Motherhood vs Career Ladder

by Daisy Holmes

I’m somewhat of a rarity at my age – 30, and child-less – working my way up the career ladder in the hope that I’ll gain that next promotion or pay rise, reassuring myself that my gender shouldn’t matter.

I’m lucky – Recruitment, once a male-dominated industry, is now hiring more women than ever and if you can pick up the phone and engage professionals within the current, heavily saturated market, then you’re in – regardless of sex.

But would things change if my circumstances altered – if my “child-less” status became pregnant, or married with a brood of 4 – could I stay consistent at work, whilst my home-life changed dramatically? Hot off the press over the last few weeks have been multiple articles concerning ‘Maternity Discrimination’ – even though there are record numbers of women in work currently, the on-going struggle between a happy home life and a successful career rages on, with more and more women voicing their battle to work AND care for their family.

Over the last 2 years I’ve been lucky enough to welcome multiple new additions into my friendship circle – not a month goes by that a pregnancy scan isn’t circulated across various social media platforms (Facebook is a particularly popular arena for such announcements – with hoards of expectant parents trying to out-do the last quirky “mum to be” photo), or that I receive an invite for a friend’s baby shower, which I attend armed with multiple, colour-appropriate, neatly wrapped baby-grows. My friends talk of the joy of their latest addition, their desire to do it all again, but then this is equally matched with the dreaded conversation of “should I return to work?” often for less money and a more junior position.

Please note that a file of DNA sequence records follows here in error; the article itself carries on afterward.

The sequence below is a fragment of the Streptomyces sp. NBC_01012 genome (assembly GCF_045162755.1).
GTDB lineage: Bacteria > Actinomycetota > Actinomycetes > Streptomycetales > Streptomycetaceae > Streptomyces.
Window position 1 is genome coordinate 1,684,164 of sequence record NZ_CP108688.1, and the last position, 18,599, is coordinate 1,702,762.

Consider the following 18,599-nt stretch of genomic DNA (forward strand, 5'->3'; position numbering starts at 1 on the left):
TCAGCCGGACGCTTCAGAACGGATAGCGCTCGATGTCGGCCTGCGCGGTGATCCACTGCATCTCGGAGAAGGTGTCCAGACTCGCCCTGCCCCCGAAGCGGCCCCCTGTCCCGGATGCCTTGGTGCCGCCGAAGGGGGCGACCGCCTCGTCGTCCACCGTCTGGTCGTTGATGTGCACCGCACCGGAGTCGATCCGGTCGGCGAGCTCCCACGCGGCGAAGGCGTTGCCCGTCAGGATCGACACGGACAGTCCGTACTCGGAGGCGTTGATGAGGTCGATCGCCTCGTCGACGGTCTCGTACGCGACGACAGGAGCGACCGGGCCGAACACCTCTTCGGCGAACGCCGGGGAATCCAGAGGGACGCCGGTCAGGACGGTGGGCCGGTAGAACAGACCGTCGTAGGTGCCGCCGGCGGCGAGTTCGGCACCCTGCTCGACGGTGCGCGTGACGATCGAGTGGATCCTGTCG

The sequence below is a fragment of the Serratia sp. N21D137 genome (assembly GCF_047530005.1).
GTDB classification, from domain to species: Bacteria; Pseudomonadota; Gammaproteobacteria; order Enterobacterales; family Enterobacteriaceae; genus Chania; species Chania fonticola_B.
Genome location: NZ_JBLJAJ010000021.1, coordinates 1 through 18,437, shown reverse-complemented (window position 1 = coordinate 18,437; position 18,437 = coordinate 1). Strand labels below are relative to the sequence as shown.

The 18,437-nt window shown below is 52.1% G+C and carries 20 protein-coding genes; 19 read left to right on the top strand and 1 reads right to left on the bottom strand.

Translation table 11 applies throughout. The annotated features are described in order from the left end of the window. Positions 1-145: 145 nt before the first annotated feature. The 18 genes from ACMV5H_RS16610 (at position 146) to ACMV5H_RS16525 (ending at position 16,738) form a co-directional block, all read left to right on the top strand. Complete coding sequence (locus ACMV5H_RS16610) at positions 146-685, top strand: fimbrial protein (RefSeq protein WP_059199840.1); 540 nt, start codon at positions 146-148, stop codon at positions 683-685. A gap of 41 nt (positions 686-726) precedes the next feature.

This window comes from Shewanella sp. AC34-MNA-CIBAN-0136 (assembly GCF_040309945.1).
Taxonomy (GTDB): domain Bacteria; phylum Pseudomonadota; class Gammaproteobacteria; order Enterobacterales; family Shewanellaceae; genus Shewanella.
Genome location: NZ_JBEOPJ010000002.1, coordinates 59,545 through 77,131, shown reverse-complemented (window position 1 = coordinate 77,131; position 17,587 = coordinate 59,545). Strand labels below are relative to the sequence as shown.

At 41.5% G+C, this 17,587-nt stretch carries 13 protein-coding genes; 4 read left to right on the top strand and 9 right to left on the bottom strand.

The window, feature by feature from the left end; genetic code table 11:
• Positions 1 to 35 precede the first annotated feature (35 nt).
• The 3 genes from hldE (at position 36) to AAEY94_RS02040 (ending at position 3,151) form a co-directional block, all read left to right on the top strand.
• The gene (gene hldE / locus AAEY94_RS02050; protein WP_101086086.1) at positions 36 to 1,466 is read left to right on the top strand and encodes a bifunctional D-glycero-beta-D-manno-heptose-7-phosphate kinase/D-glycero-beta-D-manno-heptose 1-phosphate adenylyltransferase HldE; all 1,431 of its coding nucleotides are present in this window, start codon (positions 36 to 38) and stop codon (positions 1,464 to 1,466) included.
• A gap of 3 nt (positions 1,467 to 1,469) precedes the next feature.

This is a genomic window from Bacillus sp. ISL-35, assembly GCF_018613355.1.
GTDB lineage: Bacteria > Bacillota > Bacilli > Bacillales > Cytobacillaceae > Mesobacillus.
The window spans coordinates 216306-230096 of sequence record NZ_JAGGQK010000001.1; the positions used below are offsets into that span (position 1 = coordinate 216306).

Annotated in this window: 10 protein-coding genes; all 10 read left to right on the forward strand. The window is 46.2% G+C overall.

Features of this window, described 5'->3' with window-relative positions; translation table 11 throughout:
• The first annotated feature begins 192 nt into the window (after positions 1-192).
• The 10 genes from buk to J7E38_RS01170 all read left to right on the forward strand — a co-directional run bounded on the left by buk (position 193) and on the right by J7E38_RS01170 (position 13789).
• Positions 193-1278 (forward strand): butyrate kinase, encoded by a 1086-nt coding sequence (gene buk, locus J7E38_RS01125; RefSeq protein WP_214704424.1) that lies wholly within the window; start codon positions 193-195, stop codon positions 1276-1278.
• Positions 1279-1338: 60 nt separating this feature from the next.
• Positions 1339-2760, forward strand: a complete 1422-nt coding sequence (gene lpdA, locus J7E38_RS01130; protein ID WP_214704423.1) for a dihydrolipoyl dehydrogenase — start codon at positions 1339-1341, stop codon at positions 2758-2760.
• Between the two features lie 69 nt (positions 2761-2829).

Over 50,000 women a year in the UK are now choosing to stay at home over returning to work (a rise of 50% since 2005) – and many voice their upset at facing discrimination before and during their maternity leave. The bleak statistic that women who do return to the workplace after maternity will lose on average a third of their previous salary, as well as cut their chances of a promotion / pay-rise, demonstrate the very real, and current dilemma for many households. Redundancy threats during maternity also pave the way for women to choose to stay at home, rather than trawl the job-boards seeking ‘gold-dust’ part-time vacancies.

So with Teresa May at the helm, will the government finally enforce stricter laws to protect expectant mothers? (Perhaps taking a lead from German employment law, whereby employers require the Government’s approval to dismiss a female worker for reasons relating to having a child). The ‘fear of being honest’ with your employer is a very real and current issue – a pregnancy should be a time for celebration, but often letting your boss know this exciting news can be a daunting prospect. A very un-nerving fact in a world where work-life balance seems to be the ultimate, but yet very unreachable goal for most career-driven, yet family focused women.

Hopefully a review of The Women and Equalities Committee is long overdue – the trend of commonplace pregnancy discrimination needs to change, and fast. A future full of pregnancy celebration, matched with workplace success should be achievable –but until the stigma of working mothers changes, this will still be a very distant aspiration. Can women have it all? The jury is still out on this one…

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